- Advocates and experts are warning an overemphasis on phonics-based reading instruction can be detrimental to English language learners, producing students who master word pronunciation but don't comprehend what they're reading, Chalkbeat reports.
- In 2019, as part of a nationwide trend, Colorado state legislators required schools to use science-based literacy curriculum such as phonics-based reading instruction. Researchers who study ELL learning warn this does not take into consideration ELL needs, and that teachers should not ignore other components of reading instruction such as comprehension and oral language.
- Supporters of the curriculum say proper teacher training around literacy can ensure they don't overemphasize phonics instruction at the expense of other components of reading.
Colorado’s 120,000 ELLs make up 13% of its K-12 students, and 58% of 3rd-graders are not meeting grade-level standards in reading and writing. The state’s ELL population also accounts for a disproportionate amount of students struggling in reading.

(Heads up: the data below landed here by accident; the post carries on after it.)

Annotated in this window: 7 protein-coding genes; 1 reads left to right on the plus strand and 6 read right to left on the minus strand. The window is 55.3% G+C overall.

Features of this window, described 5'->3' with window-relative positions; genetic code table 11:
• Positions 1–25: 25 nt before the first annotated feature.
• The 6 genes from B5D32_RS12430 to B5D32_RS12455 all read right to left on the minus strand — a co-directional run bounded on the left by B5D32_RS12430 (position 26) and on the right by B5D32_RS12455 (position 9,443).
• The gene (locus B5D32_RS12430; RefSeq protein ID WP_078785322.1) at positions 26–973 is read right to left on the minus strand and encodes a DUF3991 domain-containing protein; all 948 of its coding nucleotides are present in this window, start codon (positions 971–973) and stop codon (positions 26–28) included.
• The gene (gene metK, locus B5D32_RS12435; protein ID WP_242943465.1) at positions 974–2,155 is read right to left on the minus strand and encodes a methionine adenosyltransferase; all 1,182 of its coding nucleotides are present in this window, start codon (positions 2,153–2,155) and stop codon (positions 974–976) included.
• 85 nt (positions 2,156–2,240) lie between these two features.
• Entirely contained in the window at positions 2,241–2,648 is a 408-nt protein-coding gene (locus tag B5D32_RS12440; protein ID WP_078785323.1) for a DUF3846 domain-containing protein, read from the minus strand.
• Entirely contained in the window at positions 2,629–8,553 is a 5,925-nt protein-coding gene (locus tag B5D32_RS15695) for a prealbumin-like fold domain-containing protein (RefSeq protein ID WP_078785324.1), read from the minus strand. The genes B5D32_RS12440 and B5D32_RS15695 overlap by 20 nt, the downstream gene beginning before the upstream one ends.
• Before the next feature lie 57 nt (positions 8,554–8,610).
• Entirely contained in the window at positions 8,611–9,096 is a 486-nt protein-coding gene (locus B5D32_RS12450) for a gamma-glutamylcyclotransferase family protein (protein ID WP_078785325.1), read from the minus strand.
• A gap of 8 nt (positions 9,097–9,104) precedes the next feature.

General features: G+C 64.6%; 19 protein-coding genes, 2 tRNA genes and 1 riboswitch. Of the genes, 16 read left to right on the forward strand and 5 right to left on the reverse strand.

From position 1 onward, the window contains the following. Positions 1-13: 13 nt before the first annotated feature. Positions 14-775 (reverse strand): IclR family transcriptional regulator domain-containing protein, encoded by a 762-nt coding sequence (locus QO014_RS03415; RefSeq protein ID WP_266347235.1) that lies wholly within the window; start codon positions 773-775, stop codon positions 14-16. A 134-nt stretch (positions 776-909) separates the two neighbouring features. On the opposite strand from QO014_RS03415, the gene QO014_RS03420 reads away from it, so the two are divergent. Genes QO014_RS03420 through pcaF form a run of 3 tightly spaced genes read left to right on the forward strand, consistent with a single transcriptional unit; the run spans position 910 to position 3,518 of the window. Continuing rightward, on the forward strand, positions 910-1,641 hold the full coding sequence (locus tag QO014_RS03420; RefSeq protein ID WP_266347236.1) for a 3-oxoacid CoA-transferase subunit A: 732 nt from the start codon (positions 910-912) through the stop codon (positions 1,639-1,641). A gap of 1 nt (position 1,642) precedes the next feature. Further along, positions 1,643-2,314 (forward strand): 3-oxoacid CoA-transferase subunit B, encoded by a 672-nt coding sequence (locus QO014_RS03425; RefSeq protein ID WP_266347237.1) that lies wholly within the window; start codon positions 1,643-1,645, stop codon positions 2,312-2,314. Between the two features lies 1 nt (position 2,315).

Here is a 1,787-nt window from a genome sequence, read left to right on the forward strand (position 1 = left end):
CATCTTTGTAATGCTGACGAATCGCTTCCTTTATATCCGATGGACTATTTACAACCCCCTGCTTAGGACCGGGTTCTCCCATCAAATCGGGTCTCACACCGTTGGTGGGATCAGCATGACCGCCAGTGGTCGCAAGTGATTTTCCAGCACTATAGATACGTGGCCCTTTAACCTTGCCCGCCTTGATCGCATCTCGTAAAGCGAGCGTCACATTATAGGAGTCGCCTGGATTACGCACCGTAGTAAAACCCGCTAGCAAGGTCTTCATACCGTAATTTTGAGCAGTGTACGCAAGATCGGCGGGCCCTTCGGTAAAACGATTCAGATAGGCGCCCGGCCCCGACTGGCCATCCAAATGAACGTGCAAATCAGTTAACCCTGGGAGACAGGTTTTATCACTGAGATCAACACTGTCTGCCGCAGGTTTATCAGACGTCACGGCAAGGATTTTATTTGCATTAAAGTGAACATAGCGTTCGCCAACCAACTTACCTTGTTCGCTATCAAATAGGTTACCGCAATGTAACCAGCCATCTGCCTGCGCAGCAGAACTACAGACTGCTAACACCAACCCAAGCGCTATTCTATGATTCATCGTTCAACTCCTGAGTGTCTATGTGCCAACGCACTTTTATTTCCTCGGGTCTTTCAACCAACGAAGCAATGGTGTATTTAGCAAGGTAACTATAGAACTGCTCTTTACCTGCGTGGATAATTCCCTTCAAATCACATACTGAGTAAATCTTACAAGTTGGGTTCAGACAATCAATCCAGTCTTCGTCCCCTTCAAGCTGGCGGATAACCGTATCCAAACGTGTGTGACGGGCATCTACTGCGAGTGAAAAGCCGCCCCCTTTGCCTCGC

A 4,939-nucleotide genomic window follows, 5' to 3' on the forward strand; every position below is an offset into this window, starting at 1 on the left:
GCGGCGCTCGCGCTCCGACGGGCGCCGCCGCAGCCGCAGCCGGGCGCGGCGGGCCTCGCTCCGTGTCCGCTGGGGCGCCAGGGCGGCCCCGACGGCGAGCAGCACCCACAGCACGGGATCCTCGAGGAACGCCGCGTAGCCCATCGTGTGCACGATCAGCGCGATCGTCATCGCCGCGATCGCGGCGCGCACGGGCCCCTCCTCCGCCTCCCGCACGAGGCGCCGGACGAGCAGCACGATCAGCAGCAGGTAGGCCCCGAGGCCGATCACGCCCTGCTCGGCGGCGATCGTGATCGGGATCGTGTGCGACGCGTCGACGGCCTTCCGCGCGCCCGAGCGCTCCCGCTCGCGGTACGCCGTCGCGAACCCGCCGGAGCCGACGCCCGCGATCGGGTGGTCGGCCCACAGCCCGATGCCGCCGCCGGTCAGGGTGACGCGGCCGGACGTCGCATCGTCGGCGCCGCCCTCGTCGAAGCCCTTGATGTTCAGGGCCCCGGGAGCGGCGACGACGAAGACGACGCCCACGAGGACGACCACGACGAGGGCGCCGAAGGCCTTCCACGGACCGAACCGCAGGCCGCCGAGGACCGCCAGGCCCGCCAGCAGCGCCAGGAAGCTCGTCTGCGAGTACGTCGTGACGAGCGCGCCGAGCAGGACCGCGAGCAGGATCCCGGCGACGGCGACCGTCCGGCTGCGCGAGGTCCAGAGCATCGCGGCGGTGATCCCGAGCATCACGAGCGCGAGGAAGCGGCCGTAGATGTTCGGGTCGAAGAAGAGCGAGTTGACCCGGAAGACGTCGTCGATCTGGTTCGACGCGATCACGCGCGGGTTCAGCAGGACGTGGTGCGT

Regardless, the need for effective reading instruction is critical, as 74% of students who aren’t reading at grade level by the end of 3rd grade face academic challenges later. Increasingly, research is showing links between students' proficiency in reading and later academic success, even in other subject areas.
Educators who support the use of phonics during reading instruction for ELLs say former phonics instruction methods have marred its reputation. Phonics, they say, is a bottom-up strategy, which contributes to interactive reading.
There are activities ELL teachers can use to make the most of phonics instruction including: reading books out loud while students read along; adding classroom signs, posters and calendars; and giving students predictable patterned books. Games and songs help students identify and name both upper and lower case letters. Writing activities encourage students to practice making the letters and give them opportunities to experiment with the letters to make words and messages. Instructors should also give students activities that build their vocabulary and comprehension.
As the phonics/whole language reading instruction debate rages on, district administrators can take pressure off teachers by providing support and direction. Many educators feel both methods have value, especially since not all students learn the same way.